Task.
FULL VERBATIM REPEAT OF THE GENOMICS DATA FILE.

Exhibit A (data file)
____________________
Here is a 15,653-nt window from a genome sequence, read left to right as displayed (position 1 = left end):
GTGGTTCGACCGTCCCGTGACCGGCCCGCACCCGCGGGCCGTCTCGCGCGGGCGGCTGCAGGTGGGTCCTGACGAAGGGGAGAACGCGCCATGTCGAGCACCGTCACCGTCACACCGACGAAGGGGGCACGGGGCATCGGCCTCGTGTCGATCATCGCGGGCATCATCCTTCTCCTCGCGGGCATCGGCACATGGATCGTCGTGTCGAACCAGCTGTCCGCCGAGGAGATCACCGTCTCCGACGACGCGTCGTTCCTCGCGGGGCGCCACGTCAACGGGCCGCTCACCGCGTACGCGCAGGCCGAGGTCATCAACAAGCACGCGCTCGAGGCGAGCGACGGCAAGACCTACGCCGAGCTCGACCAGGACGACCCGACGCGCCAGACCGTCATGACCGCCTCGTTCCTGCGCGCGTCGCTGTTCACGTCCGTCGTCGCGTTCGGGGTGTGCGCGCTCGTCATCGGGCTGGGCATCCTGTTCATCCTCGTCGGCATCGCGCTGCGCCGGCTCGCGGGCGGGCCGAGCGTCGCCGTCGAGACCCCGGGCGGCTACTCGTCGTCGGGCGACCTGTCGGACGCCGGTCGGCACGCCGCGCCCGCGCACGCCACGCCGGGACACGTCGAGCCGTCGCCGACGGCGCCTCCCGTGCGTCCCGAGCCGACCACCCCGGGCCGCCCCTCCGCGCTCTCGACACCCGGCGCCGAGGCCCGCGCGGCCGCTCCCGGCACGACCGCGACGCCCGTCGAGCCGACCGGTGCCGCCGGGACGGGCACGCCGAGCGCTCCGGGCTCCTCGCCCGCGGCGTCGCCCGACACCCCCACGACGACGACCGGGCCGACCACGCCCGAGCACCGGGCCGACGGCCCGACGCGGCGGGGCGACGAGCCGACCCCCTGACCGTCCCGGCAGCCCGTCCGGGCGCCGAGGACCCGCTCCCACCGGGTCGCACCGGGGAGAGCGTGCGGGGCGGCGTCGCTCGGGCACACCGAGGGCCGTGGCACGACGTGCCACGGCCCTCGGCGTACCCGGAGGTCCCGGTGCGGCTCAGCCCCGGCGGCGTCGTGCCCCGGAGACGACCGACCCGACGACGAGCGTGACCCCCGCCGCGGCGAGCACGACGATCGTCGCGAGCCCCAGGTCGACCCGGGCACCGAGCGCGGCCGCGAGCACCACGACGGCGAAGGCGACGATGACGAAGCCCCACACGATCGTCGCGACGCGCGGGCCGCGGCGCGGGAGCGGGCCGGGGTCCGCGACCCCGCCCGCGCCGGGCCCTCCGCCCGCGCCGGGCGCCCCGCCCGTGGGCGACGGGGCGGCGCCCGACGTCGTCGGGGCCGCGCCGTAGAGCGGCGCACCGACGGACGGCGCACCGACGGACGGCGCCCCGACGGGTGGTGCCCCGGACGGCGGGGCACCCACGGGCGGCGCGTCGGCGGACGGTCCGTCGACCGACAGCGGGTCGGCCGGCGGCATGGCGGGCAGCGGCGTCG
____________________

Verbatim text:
Here is a 15,653-nt window from a genome sequence, read left to right as displayed (position 1 = left end):
GTGGTTCGACCGTCCCGTGACCGGCCCGCACCCGCGGGCCGTCTCGCGCGGGCGGCTGCAGGTGGGTCCTGACGAAGGGGAGAACGCGCCATGTCGAGCACCGTCACCGTCACACCGACGAAGGGGGCACGGGGCATCGGCCTCGTGTCGATCATCGCGGGCATCATCCTTCTCCTCGCGGGCATCGGCACATGGATCGTCGTGTCGAACCAGCTGTCCGCCGAGGAGATCACCGTCTCCGACGACGCGTCGTTCCTCGCGGGGCGCCACGTCAACGGGCCGCTCACCGCGTACGCGCAGGCCGAGGTCATCAACAAGCACGCGCTCGAGGCGAGCGACGGCAAGACCTACGCCGAGCTCGACCAGGACGACCCGACGCGCCAGACCGTCATGACCGCCTCGTTCCTGCGCGCGTCGCTGTTCACGTCCGTCGTCGCGTTCGGGGTGTGCGCGCTCGTCATCGGGCTGGGCATCCTGTTCATCCTCGTCGGCATCGCGCTGCGCCGGCTCGCGGGCGGGCCGAGCGTCGCCGTCGAGACCCCGGGCGGCTACTCGTCGTCGGGCGACCTGTCGGACGCCGGTCGGCACGCCGCGCCCGCGCACGCCACGCCGGGACACGTCGAGCCGTCGCCGACGGCGCCTCCCGTGCGTCCCGAGCCGACCACCCCGGGCCGCCCCTCCGCGCTCTCGACACCCGGCGCCGAGGCCCGCGCGGCCGCTCCCGGCACGACCGCGACGCCCGTCGAGCCGACCGGTGCCGCCGGGACGGGCACGCCGAGCGCTCCGGGCTCCTCGCCCGCGGCGTCGCCCGACACCCCCACGACGACGACCGGGCCGACCACGCCCGAGCACCGGGCCGACGGCCCGACGCGGCGGGGCGACGAGCCGACCCCCTGACCGTCCCGGCAGCCCGTCCGGGCGCCGAGGACCCGCTCCCACCGGGTCGCACCGGGGAGAGCGTGCGGGGCGGCGTCGCTCGGGCACACCGAGGGCCGTGGCACGACGTGCCACGGCCCTCGGCGTACCCGGAGGTCCCGGTGCGGCTCAGCCCCGGCGGCGTCGTGCCCCGGAGACGACCGACCCGACGACGAGCGTGACCCCCGCCGCGGCGAGCACGACGATCGTCGCGAGCCCCAGGTCGACCCGGGCACCGAGCGCGGCCGCGAGCACCACGACGGCGAAGGCGACGATGACGAAGCCCCACACGATCGTCGCGACGCGCGGGCCGCGGCGCGGGAGCGGGCCGGGGTCCGCGACCCCGCCCGCGCCGGGCCCTCCGCCCGCGCCGGGCGCCCCGCCCGTGGGCGACGGGGCGGCGCCCGACGTCGTCGGGGCCGCGCCGTAGAGCGGCGCACCGACGGACGGCGCACCGACGGACGGCGCCCCGACGGGTGGTGCCCCGGACGGCGGGGCACCCACGGGCGGCGCGTCGGCGGACGGTCCGTCGACCGACAGCGGGTCGGCCGGCGGCATGGCGGGCAGCGGCGTCG